In this sense, concerns about sovereignty sound reasonable. After all, people would be ill-advised to put their money in risky investments when a loss would expose them severe difficulties.  In the same sense, countries should take care to make sure that they have a certain degree of food security.

Market dependence makes countries vulnerable to political mischief.  I am reminded of a statement by Senator Hubert Humphrey (who later to become Vice-President of the United States) to the Senate in 1957:

I have heard… that people may become dependent on us for food.  I know this is not supposed to be good news.  To me that was good news, because before people can do anything they have got to eat.  And if you are looking for a way to get people to lean on you and to be dependent on you, in terms of their cooperation with you, it seems to me that food dependence would be terrific.[1]

The United States, of course, has no problem with such dependency.  First of all, it has plenty of basic foods and largely imports what might be considered luxuries. But the country is powerful enough to do great harm to any country that might interfere with its access to food. In short, trade does not represent much of a risk for the U.S.  In so far as food is concerned, the greatest fear of the United States is that the market may become glutted, making food prices collapse.

Of course, for many countries, food self-sufficiency is virtually physically impossible.  International solidarity is an important defense against either market forces,  political forces, or natural forces that might interfere with food supplies.

MH: In response to the food crisis, local organizers and global organizations have begun to adopt “food sovereignty” as their rallying cry.   Neoliberals, however, have been quick to accuse these voices of some sort of anachronistic “protectionism” or other crimes against the market.  This way of framing the debate also seems to dehistoricize this food crisis as merely the product of recent economic policies.  What’s your sense of the history of this crisis and the history of food crises in Capitalism’s development more generally?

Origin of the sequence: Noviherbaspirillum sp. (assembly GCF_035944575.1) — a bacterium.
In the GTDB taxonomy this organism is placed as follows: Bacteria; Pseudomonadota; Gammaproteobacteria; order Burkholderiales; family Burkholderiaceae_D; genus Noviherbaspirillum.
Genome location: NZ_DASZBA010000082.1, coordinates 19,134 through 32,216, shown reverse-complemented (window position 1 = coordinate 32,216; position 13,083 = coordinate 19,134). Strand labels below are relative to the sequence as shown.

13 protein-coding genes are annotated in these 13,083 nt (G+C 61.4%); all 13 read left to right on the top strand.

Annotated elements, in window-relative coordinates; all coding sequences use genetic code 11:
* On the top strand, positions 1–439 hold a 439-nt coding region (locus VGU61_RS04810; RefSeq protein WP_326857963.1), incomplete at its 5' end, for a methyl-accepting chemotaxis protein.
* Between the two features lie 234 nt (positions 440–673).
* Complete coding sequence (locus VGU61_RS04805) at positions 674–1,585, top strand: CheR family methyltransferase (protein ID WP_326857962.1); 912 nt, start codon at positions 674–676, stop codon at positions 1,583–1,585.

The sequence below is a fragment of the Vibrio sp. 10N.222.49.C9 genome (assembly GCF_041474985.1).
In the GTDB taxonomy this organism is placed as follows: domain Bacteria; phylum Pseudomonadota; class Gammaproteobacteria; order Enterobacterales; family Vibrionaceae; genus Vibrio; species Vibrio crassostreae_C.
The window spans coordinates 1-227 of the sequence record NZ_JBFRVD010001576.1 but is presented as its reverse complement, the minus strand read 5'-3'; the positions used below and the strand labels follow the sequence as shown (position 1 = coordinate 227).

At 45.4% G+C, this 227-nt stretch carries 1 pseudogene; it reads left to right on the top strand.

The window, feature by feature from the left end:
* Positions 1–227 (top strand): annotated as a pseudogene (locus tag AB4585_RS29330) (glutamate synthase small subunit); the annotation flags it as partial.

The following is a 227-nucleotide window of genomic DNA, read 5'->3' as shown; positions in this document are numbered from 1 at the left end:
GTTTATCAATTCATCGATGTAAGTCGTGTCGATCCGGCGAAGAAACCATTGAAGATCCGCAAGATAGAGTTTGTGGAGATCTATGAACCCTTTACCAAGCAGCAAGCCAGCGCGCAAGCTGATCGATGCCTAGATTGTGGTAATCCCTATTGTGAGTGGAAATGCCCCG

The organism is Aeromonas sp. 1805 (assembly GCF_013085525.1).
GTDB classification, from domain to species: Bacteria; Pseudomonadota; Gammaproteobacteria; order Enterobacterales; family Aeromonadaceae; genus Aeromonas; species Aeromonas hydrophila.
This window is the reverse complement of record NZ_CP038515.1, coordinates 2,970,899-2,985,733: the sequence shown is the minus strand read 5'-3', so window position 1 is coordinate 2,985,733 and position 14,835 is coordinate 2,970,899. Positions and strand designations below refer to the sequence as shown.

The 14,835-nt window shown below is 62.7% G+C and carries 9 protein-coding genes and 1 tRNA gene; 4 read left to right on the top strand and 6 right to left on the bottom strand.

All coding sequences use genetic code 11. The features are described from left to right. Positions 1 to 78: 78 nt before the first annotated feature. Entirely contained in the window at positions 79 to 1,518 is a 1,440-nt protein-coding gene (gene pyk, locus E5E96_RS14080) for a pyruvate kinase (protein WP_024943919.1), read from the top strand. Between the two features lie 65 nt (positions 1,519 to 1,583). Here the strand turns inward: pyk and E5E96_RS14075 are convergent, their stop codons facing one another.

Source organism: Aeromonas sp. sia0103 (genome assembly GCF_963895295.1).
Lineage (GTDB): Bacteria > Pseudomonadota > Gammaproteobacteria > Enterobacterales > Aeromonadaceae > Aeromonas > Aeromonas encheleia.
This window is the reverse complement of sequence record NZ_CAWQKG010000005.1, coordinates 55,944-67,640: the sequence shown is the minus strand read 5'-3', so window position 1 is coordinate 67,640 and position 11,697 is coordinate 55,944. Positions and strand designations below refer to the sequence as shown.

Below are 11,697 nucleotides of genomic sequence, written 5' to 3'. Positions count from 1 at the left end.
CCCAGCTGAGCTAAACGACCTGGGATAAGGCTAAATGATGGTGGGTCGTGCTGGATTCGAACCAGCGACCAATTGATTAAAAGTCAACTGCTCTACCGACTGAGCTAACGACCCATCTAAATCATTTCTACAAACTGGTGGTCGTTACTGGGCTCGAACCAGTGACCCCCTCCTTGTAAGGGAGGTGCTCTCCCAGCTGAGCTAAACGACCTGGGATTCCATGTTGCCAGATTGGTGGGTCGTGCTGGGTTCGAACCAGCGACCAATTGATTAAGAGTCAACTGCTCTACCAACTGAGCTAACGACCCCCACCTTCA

MP: In 1866, British industry could not get cotton from the Confederate states because of the American Civil War.  Britain turned to it’s Indian colony for cotton, restricting rice cultivation and causing the infamous famine of 1866.  Karl Marx reported that this famine cost the lives of a million people in the district of Orissa alone—a more extreme version of the recent food crisis resulting from the destructive biofuels movement I mentioned earlier.  Similarly, when the potato famine hit Ireland in the 1840s, the country’s agriculture was largely geared to exporting crops to England.  Local poor people relied on potatoes.  When the British finally got around to sending relief, they sent wheat, but the people had no facilities for baking.

In my book, The Invention of Capitalism, I tried to show how British economists and the powerful economic and political forces that they represented went to great lengths to figure out how to make people dependent on purchased food by making it impossible for them to produce for themselves.  Masses of people were uprooted in the Enclosure Movement.  In this case, food dependency was not national in nature, but class dependent.  The idea was that once people had to buy on the market, they would have no choice but to accept wage labor, necessary for mass industrialization.

Today, wage labor is endemic.  People take it for granted.  Even so, extra-market forces continue to manipulate the food market.  Generally, the problem is the powerful countries want to dump their subsidized agricultural products on poor countries, where the farmers have no such support.  In fact, the U.S. and other developed countries force agreements on the poorer countries that prevent them from protecting their agriculture.

Peasants who had produced corn in Mexico prior to NAFTA felt the brunt of this manipulation of agricultural markets when cheap, subsidized U.S. corn flooded their local market, rendering their crops almost worthless in exchange.  Similarly, cotton farmers in Africa—admittedly not food producers—have been cast into a deeper poverty as the result of their exposure to international markets.

MH: It seems like food and food production has had an interesting career in the history of political-economic thought from the Physiocrats to the response to them by classical economics to Marx’s ambivalent and sometimes hostile approach to agrarian production to more recent attempts to retool Marxist political economy on a global stage.   You’re work often deals with the history of economic thought and especially the way ostensibly free-market thinkers were at the vanguard of the intellectual and legal justification of the enclosures of the agrarian commons.  What’s your sense of how food has factored into economic thought?

MP: Obviously, food played an important role in pre-capitalistic thought.  I was recently in China. People showed me one written character for family.  It was a roof and a pig. I took that to mean that if you could find food and shelter, you could have a family. Part of the character for happiness was another character for a field.